In the meantime, Preserve Wilton seemed like an apt name for a collection of residents who started gathering in the aftermath of that February P&Z sewer meeting. Initially, many Preserve Wilton members were primarily Ridgefield Rd. residents eager to join, but our cause has now attracted many residents who live well beyond Ridgefield Rd.. These non-Ridgefield Rd. residents recognize that other historic roadways, such as Nod Hill, could be ripe for this type of development too.

People were very upset about the real threat AROD poses to our property values, our daily routine and the many attendant problems this type of denser development represents:  from increased traffic along a roadway that is already overburdened and precariously narrow for the rate of speeds cars travel, to the additional erosion endured by many like myself who live on the east side of the road from the increased water runoff during the destructive storms that seem to have multiplied in their frequency and ferocity in the past five years. These were among the more notable issues that people felt a need to address.

Everyone found it astonishing that, despite reading the coverage in the Bulletin and GOOD Morning Wilton, there was never once any mention of the locations to which AROD would apply prior to the regulation passing. That’s a pretty stunning feat on the part of our town:  to enact a massive zoning change affecting scores of citizens and only a handful knew. In just a few short weeks, we managed to attract a group that has grown to hundreds to combat this.

GMW:  When you saw the standing room only crowd at the May 8 meeting at the Library, and what seemed to be almost everyone in the crowd in support of your petition, and the position that Ridgefield Rd. should be removed from the AROD reg., what did you think? How did you feel?

VM:  It felt great! Honestly, I’d been receiving emails and calls nonstop since February when this whole thing began at that P&Z meeting, so it didn’t really surprise me to observe the size of the crowd because I invited most of those attendees! Obviously, it was very encouraging, since it signifies an outstanding display of concern. But most importantly, the size of the crowd demonstrates that people throughout town are united in the desire to protect what we all recognize is a valuable town asset.

For most of us, our homes are our biggest investments. Many have shared with me their sense that in addition to the stress they feel watching their property values hover at all-time lows, they now feel even more helpless because a zoning regulation such as AROD is sure to decrease those values even more. That knowledge is made worse by the fact that these homeowners never even had the opportunity to address it beforehand. In a town that prides itself on its recently enacted inclusivity proclamation, we see the opposite when you consider the process in which AROD was approved. The fact this AROD zoning regulation appears to have been deliberately pushed through to avoid full public debate, and was formulated and enacted so swiftly, just does not feel right to a lot of people.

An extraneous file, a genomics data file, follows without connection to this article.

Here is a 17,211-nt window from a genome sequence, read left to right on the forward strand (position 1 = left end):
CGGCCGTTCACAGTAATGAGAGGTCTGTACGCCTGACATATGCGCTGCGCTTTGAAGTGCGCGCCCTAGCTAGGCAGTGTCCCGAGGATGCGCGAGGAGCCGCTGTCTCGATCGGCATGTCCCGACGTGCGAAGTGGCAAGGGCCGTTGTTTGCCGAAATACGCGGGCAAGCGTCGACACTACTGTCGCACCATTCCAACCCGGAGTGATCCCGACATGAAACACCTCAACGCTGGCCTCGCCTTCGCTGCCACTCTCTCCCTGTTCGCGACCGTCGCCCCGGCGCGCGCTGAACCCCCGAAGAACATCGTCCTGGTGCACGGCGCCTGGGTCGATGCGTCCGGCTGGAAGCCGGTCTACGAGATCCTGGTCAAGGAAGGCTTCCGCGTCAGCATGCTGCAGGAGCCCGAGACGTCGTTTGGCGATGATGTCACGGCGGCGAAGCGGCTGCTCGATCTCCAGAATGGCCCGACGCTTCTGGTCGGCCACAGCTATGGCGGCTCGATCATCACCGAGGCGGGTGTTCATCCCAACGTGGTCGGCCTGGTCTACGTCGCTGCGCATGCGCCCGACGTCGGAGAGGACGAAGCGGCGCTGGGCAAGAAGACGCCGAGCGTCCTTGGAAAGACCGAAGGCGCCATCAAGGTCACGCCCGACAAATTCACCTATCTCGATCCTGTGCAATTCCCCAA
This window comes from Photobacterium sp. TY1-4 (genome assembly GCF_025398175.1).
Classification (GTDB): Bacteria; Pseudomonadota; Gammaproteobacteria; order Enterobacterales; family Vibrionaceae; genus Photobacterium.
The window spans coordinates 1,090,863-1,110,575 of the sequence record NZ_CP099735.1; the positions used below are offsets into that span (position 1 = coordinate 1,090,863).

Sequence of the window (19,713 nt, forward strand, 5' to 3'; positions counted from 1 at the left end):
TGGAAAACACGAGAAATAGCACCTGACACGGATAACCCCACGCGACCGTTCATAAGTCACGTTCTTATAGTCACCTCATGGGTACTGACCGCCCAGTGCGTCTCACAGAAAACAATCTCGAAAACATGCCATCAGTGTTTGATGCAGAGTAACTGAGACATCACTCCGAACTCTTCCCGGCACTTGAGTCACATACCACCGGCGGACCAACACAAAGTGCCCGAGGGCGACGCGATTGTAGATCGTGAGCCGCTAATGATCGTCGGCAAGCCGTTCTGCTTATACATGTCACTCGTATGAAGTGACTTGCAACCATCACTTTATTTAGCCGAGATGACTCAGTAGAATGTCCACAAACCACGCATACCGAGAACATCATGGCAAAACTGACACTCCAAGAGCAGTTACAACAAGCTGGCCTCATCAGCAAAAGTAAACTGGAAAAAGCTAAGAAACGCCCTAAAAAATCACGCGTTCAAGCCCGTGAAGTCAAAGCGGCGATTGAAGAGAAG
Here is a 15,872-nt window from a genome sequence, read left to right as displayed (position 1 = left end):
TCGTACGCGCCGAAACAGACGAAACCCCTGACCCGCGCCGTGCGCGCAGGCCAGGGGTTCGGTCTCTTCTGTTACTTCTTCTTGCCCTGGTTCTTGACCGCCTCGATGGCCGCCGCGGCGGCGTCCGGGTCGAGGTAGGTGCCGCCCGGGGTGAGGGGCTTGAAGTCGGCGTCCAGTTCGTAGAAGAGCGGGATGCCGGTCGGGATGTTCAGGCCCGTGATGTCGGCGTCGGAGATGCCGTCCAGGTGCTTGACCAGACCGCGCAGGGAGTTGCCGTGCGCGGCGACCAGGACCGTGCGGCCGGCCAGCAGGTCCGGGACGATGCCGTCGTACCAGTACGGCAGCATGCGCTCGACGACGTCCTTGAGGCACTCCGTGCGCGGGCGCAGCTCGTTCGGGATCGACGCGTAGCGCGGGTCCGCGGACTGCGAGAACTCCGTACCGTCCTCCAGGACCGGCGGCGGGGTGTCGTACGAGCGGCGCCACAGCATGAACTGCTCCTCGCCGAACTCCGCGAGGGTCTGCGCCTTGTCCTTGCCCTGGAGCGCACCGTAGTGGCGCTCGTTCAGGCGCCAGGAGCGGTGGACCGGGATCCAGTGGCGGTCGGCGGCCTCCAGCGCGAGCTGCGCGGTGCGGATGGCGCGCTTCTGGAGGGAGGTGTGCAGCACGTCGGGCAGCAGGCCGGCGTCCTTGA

GMW:  The tone of the meeting got pretty adversarial. What do you think about the events–from the chairman’s gruff demeanor, to Lynne Vanderslice’s remarks regarding comments made about Bob Nerney, to the passion of many speakers?

VM:  I’ve been reflecting on the tone of the meeting. It was unfortunate and did at times feel like the chairman and others adopted an adversarial position to the application and to the speakers, and I knew there was a possibility that members of P&Z would feel as though challenging their vote on the original regulation was a personal attack, but I was still surprised.

I understand the Commission is comprised of volunteers. But their decisions have dramatic impacts on the financial situations and quality of life of hundreds of Wiltonians. Their decision over the course of a couple of months could irreparably change the character of a neighborhood which has existed since the early 1700s. I still hope that, despite the tone of the last meeting, the members of P&Z have maintained an open mind. The amendment application and all the points raised by members of the public should be considered. I sincerely hope personal feelings can be put aside and don’t play into the decision.